Feb 03, 2023  
Graduate Catalog 2009-10 
    
Graduate Catalog 2009-10 [ARCHIVED CATALOG]

Master of Arts in History


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Advisor: Mitch Kachun,
Room 4311, Friedmann Hall

The Master of Arts in History serves both as preparation for doctoral study and as a professional degree in many fields of research, teaching, and public history.

Admission Requirements

  1. Substantial undergraduate course work in history and related social sciences and humanities. (Students with strong academic records but deficient in undergraduate course work in history may be admitted with a stipulation to complete appropriate undergraduate courses.)
  2. Graduate Record Examination (GRE) general aptitude test scores.
  3. Three letters of recommendation from individuals familiar with the applicant’s academic work.
  4. A brief essay concerning applicant’s academic and professional objectives, and a writing sample.
  5. Students whose native language is other than English must achieve a TOEFL score of 600 or above, or otherwise demonstrate a command of English judged adequate by the department to pursue graduate study in the discipline.

Program Requirements


Three options for completing the degree are available.

Thesis Option (30 hours)


1. History


2. A broad field of specialization built around readings courses and research seminars.


At least two readings courses (HIST 6050-6200) are required and additional course work in this area is strongly recommended. At least one research seminar (HIST 6700, 6750-6880) is required. Specific research emphases are developed in consultation with the supervising professor and department faculty. Consult the department’s Graduate Handbook for further information.

3. Students must take at least two courses


(one at the 6000-level) which focus as a major part of the course work on the tools that historians use, such as cartography, paleography, oral history, anthropology, ethnohistory, ethnography, material culture, art, architecture, archeology, etc. These courses are designated by the Graduate Studies Committee and a list of courses which meet this requirement each semester will be available from the Director of Graduate Studies at registration.

4. Department requirements


The department requires at least one course covering theory and/or research practices in an allied social science or humanities discipline. (Up to 6 hrs. of appropriate course work may be chosen outside the department, and up to 6 hrs. of appropriate course work in history at the 4000-level, exclusive of 4960-4990, may be elected with the approval of the supervising professor and the Director of Graduate Studies.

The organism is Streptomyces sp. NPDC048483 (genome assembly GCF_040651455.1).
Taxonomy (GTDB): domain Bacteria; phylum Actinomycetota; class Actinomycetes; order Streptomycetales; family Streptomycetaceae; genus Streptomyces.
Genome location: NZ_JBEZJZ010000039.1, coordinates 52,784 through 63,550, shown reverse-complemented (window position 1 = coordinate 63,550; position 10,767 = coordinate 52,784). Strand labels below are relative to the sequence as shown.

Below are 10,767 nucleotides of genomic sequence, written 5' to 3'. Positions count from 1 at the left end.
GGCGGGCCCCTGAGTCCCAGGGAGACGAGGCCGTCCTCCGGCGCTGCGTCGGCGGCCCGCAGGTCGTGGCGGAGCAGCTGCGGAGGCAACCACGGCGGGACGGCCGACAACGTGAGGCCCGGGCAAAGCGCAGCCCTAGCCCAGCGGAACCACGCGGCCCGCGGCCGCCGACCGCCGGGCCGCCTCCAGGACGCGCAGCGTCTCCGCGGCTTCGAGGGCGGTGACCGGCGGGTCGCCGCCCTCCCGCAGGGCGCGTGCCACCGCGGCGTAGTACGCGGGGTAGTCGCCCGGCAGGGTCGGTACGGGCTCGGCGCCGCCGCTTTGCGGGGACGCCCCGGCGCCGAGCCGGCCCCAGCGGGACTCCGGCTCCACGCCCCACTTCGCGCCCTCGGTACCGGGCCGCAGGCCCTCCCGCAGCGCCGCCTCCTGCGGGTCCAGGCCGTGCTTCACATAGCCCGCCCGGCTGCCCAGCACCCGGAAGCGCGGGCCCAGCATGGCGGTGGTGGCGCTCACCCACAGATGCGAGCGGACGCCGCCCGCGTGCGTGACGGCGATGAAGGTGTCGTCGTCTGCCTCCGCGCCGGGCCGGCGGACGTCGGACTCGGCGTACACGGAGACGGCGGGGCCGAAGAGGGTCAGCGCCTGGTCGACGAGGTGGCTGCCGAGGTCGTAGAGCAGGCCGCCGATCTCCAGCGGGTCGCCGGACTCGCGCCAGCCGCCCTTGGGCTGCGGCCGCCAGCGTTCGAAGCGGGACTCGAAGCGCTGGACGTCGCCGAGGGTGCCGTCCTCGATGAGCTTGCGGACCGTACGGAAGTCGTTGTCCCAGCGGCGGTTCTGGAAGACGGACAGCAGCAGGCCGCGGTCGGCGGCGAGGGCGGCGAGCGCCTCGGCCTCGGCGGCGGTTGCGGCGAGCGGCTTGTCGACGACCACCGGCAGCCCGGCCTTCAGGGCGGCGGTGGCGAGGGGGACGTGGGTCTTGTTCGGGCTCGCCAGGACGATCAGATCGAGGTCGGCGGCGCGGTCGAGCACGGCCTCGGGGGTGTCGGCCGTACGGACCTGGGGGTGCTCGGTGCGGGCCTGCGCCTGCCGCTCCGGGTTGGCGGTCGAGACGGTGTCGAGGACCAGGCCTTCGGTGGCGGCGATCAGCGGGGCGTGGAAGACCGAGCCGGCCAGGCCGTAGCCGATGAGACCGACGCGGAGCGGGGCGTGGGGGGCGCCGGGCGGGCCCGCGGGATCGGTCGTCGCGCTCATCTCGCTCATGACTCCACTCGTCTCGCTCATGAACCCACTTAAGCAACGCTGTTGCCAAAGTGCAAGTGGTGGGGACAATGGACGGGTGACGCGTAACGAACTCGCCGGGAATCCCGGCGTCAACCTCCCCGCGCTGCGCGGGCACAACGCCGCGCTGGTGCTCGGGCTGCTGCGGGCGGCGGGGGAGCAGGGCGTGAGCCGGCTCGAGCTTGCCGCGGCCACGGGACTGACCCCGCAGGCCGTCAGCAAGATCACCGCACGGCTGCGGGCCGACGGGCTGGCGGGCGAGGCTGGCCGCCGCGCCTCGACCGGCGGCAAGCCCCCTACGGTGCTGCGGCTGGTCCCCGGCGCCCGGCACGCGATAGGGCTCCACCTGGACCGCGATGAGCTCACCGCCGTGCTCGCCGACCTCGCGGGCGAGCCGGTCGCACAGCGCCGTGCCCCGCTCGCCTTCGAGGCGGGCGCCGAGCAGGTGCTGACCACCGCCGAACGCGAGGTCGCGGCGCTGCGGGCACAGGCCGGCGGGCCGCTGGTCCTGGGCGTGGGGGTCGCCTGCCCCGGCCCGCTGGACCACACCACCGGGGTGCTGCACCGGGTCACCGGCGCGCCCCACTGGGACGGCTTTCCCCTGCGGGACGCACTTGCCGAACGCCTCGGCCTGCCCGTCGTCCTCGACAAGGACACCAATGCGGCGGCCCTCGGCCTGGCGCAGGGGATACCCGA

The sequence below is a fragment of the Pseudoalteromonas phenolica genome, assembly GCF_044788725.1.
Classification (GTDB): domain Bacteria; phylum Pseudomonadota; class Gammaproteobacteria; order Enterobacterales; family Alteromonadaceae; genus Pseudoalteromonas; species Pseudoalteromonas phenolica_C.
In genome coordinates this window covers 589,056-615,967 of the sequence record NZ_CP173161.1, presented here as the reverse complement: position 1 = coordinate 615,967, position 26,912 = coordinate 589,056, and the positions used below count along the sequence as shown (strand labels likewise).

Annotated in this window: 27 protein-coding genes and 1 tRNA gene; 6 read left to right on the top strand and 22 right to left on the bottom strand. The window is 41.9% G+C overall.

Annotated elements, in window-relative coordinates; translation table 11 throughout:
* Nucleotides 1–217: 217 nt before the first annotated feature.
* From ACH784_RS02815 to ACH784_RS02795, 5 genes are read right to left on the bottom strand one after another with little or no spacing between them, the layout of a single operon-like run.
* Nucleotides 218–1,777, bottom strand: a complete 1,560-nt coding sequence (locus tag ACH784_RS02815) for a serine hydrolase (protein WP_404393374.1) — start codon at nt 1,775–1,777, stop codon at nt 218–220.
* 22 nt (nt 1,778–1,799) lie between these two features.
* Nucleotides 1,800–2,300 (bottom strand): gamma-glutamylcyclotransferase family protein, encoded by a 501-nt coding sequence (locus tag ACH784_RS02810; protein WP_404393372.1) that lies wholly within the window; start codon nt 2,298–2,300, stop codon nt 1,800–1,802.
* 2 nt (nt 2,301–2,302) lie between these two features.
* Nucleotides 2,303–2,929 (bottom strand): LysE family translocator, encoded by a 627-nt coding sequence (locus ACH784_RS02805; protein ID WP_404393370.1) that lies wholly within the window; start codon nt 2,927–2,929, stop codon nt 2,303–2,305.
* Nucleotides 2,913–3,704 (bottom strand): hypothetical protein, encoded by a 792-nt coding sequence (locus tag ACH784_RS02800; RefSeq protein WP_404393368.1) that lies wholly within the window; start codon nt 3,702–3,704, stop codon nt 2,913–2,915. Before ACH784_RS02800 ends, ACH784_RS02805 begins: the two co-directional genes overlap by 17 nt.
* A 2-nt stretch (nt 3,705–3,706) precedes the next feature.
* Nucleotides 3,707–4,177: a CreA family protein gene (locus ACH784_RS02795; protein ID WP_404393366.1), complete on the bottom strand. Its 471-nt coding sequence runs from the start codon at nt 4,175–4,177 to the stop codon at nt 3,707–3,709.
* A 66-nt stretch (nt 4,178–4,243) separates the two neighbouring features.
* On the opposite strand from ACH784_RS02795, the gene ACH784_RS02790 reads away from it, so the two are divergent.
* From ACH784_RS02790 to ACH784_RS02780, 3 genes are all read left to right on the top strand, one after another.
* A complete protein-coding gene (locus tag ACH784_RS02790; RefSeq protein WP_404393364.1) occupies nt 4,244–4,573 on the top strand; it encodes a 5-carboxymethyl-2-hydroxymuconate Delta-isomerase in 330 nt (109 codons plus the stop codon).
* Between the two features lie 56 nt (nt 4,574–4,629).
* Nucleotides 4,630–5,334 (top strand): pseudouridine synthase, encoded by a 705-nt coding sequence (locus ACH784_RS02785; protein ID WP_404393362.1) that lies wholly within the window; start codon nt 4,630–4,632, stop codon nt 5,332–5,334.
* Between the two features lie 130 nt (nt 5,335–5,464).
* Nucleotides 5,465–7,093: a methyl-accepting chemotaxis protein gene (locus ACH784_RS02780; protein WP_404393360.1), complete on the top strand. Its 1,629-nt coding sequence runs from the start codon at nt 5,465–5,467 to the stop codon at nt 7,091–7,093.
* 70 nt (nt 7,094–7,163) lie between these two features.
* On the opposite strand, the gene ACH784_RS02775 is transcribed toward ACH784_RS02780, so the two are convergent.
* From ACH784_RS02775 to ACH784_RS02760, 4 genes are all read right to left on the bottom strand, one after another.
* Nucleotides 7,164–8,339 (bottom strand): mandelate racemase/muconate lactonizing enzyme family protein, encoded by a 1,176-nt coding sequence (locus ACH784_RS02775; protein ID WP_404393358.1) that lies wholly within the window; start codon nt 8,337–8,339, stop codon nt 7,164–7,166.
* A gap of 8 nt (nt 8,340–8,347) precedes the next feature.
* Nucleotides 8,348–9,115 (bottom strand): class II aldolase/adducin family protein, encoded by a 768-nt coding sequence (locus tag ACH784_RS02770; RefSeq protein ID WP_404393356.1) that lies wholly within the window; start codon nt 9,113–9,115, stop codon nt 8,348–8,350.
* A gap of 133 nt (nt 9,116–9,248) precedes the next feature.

5. Foreign language requirement:


Proficiency in a foreign language demonstrated by satisfactory completion of a 2010-level or 4010-level foreign language course, or by a translation examination.

6. Thesis: a major research investigation in the field of specialization.


Candidates with an advanced record of research and/or publication may substitute a second research seminar (HIST 6700, 6750-6880) with the prior approval of the supervising professor.

7. Students who fail to produce a satisfactory thesis


May count course work taken (except thesis hours) toward a general option degree. If they are students in the doctoral program, they will be dismissed from that program, but will be allowed to continue course work until they have completed enough hours for a general option master’s degree. See the department graduate handbook for additional information regarding the thesis.

General Option (33 hours)


1. History


3. Students must take at least one course


Which focus as a major part of the course work on the tools that historians use, such as cartography, paleography, oral history, anthropology, ethnohistory, ethnography, material culture, art, architecture, archeology, etc. These courses are designated by the Graduate Studies Committee and a list of courses which meet this requirement each semester will be available from the Director of Graduate Studies at registration.

4. Up to 12 hours of course work may be taken outside the department


In an advisor-approved program of study, and up to 6 hours of appropriate course work in history at the 4000-level, exclusive of 4960-4990, may be elected with the approval of the supervising professor and Director of Graduate Studies.

5. Comprehensive examination:


A course-based written examination following completion of at least 24 hrs. of course work including required core courses and a research seminar. An oral examination may also be required by the student’s exam committee.

Public History Option (39 hours)


1. History


3. Students must take at least three courses


(two at the 6000-level) which focus as a major part of the course work on the tools of particular importance to public historians. These courses are designated by the Graduate Studies Committee, and a list of courses which meet this requirement each semester will be available from the Director of Graduate Studies at registration.

4. Up to 12 hours of course work may be taken outside the department


In a program of study approved by the supervising professor, and up to 6 hours of appropriate course work in history at the 4000-level, exclusive of 4960-4990, may be elected with the approval of the supervising professor, the Director of Graduate Studies, and the Dean of the Graduate College.

5. An internship/field experience


6. Comprehensive examination:


A course-based written examination following completion of at least 24 hours of course work including required core courses and a research seminar. An oral examination may also be required by the student’s exam committee.

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